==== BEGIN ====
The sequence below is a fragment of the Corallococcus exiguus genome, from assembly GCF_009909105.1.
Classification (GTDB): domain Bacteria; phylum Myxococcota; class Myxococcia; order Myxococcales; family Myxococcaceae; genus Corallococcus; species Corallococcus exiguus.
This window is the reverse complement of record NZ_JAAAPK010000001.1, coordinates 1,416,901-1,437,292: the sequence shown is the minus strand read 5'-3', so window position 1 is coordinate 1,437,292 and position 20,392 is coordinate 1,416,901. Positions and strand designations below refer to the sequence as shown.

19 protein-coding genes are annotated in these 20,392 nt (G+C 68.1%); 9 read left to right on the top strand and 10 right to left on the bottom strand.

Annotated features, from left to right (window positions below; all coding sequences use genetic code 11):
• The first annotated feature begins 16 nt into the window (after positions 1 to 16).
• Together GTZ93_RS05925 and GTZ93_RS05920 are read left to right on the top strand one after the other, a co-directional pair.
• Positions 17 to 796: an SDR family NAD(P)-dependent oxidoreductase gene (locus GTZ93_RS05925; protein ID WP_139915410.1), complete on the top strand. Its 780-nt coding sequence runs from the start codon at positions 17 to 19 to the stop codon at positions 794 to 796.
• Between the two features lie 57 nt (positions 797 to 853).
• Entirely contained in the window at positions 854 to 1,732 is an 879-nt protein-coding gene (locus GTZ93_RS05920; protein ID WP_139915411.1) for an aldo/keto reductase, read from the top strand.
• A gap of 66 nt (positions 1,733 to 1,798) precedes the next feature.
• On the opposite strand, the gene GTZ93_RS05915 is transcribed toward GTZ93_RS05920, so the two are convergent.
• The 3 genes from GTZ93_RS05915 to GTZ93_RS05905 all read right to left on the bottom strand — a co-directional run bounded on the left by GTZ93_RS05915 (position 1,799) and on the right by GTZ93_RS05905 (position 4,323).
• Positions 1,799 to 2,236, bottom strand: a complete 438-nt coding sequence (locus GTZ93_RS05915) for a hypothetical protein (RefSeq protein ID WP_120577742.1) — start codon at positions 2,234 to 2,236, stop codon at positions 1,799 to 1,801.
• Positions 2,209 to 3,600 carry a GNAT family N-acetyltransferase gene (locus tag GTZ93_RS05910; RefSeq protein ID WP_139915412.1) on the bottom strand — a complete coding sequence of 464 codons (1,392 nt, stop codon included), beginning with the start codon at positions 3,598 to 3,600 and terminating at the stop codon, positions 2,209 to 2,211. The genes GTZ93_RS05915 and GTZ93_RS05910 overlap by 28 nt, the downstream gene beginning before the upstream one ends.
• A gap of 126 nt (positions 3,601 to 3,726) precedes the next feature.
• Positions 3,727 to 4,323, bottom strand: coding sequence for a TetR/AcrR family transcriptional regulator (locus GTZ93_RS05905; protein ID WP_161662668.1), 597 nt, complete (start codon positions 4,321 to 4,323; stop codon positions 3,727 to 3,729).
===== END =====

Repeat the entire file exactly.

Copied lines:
The sequence below is a fragment of the Corallococcus exiguus genome, from assembly GCF_009909105.1.
Classification (GTDB): domain Bacteria; phylum Myxococcota; class Myxococcia; order Myxococcales; family Myxococcaceae; genus Corallococcus; species Corallococcus exiguus.
This window is the reverse complement of record NZ_JAAAPK010000001.1, coordinates 1,416,901-1,437,292: the sequence shown is the minus strand read 5'-3', so window position 1 is coordinate 1,437,292 and position 20,392 is coordinate 1,416,901. Positions and strand designations below refer to the sequence as shown.

19 protein-coding genes are annotated in these 20,392 nt (G+C 68.1%); 9 read left to right on the top strand and 10 right to left on the bottom strand.

Annotated features, from left to right (window positions below; all coding sequences use genetic code 11):
• The first annotated feature begins 16 nt into the window (after positions 1 to 16).
• Together GTZ93_RS05925 and GTZ93_RS05920 are read left to right on the top strand one after the other, a co-directional pair.
• Positions 17 to 796: an SDR family NAD(P)-dependent oxidoreductase gene (locus GTZ93_RS05925; protein ID WP_139915410.1), complete on the top strand. Its 780-nt coding sequence runs from the start codon at positions 17 to 19 to the stop codon at positions 794 to 796.
• Between the two features lie 57 nt (positions 797 to 853).
• Entirely contained in the window at positions 854 to 1,732 is an 879-nt protein-coding gene (locus GTZ93_RS05920; protein ID WP_139915411.1) for an aldo/keto reductase, read from the top strand.
• A gap of 66 nt (positions 1,733 to 1,798) precedes the next feature.
• On the opposite strand, the gene GTZ93_RS05915 is transcribed toward GTZ93_RS05920, so the two are convergent.
• The 3 genes from GTZ93_RS05915 to GTZ93_RS05905 all read right to left on the bottom strand — a co-directional run bounded on the left by GTZ93_RS05915 (position 1,799) and on the right by GTZ93_RS05905 (position 4,323).
• Positions 1,799 to 2,236, bottom strand: a complete 438-nt coding sequence (locus GTZ93_RS05915) for a hypothetical protein (RefSeq protein ID WP_120577742.1) — start codon at positions 2,234 to 2,236, stop codon at positions 1,799 to 1,801.
• Positions 2,209 to 3,600 carry a GNAT family N-acetyltransferase gene (locus tag GTZ93_RS05910; RefSeq protein ID WP_139915412.1) on the bottom strand — a complete coding sequence of 464 codons (1,392 nt, stop codon included), beginning with the start codon at positions 3,598 to 3,600 and terminating at the stop codon, positions 2,209 to 2,211. The genes GTZ93_RS05915 and GTZ93_RS05910 overlap by 28 nt, the downstream gene beginning before the upstream one ends.
• A gap of 126 nt (positions 3,601 to 3,726) precedes the next feature.
• Positions 3,727 to 4,323, bottom strand: coding sequence for a TetR/AcrR family transcriptional regulator (locus GTZ93_RS05905; protein ID WP_161662668.1), 597 nt, complete (start codon positions 4,321 to 4,323; stop codon positions 3,727 to 3,729).